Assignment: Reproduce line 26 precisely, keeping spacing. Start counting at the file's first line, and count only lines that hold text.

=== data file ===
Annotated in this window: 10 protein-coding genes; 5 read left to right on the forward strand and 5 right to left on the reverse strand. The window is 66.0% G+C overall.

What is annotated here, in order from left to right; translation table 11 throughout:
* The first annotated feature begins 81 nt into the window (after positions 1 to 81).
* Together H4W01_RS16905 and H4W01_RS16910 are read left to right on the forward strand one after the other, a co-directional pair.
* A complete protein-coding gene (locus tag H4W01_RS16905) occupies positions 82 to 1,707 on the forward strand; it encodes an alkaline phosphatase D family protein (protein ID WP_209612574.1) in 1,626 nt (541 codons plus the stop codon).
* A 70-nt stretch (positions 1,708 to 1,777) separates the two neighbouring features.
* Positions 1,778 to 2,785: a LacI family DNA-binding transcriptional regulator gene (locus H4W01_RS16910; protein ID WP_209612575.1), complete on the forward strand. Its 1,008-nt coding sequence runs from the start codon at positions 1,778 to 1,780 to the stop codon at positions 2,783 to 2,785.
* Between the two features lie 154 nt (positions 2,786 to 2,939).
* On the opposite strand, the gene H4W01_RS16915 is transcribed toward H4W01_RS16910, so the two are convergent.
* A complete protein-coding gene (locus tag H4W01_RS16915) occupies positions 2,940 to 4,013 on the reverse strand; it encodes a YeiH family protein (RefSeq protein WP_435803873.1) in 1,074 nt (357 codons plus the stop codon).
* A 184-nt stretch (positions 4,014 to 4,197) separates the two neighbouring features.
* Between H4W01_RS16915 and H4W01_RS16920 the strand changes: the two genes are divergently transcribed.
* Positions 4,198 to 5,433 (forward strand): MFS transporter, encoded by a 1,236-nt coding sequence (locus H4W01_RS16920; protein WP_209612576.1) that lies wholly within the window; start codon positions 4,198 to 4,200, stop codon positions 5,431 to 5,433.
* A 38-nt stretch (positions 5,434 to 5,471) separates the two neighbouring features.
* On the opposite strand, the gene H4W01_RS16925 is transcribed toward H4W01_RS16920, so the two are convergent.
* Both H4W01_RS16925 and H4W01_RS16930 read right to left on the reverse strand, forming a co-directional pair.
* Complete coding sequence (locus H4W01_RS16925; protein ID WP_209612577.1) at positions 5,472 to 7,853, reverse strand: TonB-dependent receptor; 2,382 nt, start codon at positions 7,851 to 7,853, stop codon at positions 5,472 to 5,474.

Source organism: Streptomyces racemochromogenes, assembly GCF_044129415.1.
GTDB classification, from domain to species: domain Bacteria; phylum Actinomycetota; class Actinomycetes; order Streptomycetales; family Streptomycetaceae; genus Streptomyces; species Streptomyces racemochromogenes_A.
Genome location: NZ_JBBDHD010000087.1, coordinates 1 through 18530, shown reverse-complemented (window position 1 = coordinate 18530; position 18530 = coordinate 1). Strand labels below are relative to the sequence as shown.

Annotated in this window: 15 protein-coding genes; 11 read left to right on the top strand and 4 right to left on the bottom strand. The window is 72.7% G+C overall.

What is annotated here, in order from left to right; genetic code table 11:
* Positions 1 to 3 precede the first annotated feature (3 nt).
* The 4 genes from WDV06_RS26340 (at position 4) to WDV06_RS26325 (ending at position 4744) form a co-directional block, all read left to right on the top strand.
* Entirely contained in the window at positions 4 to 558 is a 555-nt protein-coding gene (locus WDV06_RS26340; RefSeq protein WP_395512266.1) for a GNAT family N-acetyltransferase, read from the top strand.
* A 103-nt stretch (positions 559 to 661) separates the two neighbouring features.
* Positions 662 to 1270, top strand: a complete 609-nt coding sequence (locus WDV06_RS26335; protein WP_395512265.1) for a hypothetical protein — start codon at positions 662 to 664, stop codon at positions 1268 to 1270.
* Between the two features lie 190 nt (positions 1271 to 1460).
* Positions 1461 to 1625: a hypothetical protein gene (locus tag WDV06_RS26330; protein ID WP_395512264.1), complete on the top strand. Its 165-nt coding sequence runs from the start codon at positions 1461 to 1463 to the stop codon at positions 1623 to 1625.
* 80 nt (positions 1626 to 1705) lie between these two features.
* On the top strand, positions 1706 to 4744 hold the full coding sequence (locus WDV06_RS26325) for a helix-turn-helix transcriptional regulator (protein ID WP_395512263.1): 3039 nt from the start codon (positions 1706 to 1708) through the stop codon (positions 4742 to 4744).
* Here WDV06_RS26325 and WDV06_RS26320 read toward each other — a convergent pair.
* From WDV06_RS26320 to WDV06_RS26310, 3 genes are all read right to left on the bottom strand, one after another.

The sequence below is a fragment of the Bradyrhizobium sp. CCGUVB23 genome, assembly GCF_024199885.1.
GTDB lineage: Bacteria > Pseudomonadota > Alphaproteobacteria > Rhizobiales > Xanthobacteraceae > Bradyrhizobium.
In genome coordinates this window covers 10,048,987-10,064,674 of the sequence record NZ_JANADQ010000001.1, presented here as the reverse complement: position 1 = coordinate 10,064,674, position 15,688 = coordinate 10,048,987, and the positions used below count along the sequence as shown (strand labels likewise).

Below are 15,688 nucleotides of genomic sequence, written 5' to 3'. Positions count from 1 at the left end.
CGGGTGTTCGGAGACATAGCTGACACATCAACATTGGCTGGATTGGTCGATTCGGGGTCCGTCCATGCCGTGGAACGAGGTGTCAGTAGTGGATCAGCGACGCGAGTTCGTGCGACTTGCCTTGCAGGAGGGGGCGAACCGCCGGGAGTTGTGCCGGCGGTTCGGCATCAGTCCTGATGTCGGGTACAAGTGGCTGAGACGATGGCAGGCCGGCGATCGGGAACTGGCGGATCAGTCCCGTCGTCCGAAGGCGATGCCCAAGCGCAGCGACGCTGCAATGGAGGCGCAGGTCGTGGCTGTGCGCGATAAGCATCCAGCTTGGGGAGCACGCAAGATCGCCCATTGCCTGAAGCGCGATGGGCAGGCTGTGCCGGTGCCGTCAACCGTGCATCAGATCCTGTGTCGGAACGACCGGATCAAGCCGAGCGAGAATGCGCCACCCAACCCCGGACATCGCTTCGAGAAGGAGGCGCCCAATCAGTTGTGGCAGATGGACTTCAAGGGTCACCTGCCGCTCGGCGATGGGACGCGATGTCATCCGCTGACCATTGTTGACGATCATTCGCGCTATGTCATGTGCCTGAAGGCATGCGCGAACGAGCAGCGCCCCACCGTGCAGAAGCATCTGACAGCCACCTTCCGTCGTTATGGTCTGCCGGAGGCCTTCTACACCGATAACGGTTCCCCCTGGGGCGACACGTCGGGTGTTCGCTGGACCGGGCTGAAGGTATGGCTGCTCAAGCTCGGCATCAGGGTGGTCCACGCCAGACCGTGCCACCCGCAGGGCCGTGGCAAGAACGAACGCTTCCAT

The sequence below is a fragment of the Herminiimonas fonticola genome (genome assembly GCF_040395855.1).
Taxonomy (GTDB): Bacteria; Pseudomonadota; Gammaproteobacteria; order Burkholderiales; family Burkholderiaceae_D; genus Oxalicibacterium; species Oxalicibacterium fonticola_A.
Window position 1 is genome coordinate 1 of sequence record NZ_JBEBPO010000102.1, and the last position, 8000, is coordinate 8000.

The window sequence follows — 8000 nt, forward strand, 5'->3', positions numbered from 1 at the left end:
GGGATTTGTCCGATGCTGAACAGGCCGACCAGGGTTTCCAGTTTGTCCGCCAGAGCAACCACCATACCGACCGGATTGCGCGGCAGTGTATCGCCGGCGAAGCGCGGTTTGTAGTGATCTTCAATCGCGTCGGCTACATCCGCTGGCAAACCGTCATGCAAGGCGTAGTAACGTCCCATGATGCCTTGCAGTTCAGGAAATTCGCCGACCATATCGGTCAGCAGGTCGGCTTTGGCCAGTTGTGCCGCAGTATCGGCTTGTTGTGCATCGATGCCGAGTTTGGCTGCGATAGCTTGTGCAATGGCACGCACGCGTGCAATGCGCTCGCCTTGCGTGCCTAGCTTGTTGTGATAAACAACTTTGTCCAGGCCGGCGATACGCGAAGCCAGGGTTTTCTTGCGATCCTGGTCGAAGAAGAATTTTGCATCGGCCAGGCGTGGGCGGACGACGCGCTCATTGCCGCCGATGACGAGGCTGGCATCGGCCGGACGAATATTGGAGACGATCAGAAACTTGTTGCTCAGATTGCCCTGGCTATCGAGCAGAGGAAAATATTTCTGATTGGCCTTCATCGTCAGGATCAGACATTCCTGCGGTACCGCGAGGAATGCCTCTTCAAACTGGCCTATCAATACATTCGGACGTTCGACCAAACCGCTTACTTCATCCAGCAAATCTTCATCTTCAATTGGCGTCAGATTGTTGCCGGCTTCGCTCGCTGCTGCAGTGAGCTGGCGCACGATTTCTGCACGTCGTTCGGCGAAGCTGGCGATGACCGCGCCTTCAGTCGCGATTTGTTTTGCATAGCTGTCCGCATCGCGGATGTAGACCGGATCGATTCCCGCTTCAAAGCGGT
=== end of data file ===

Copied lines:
* A 103-nt stretch (positions 559 to 661) separates the two neighbouring features.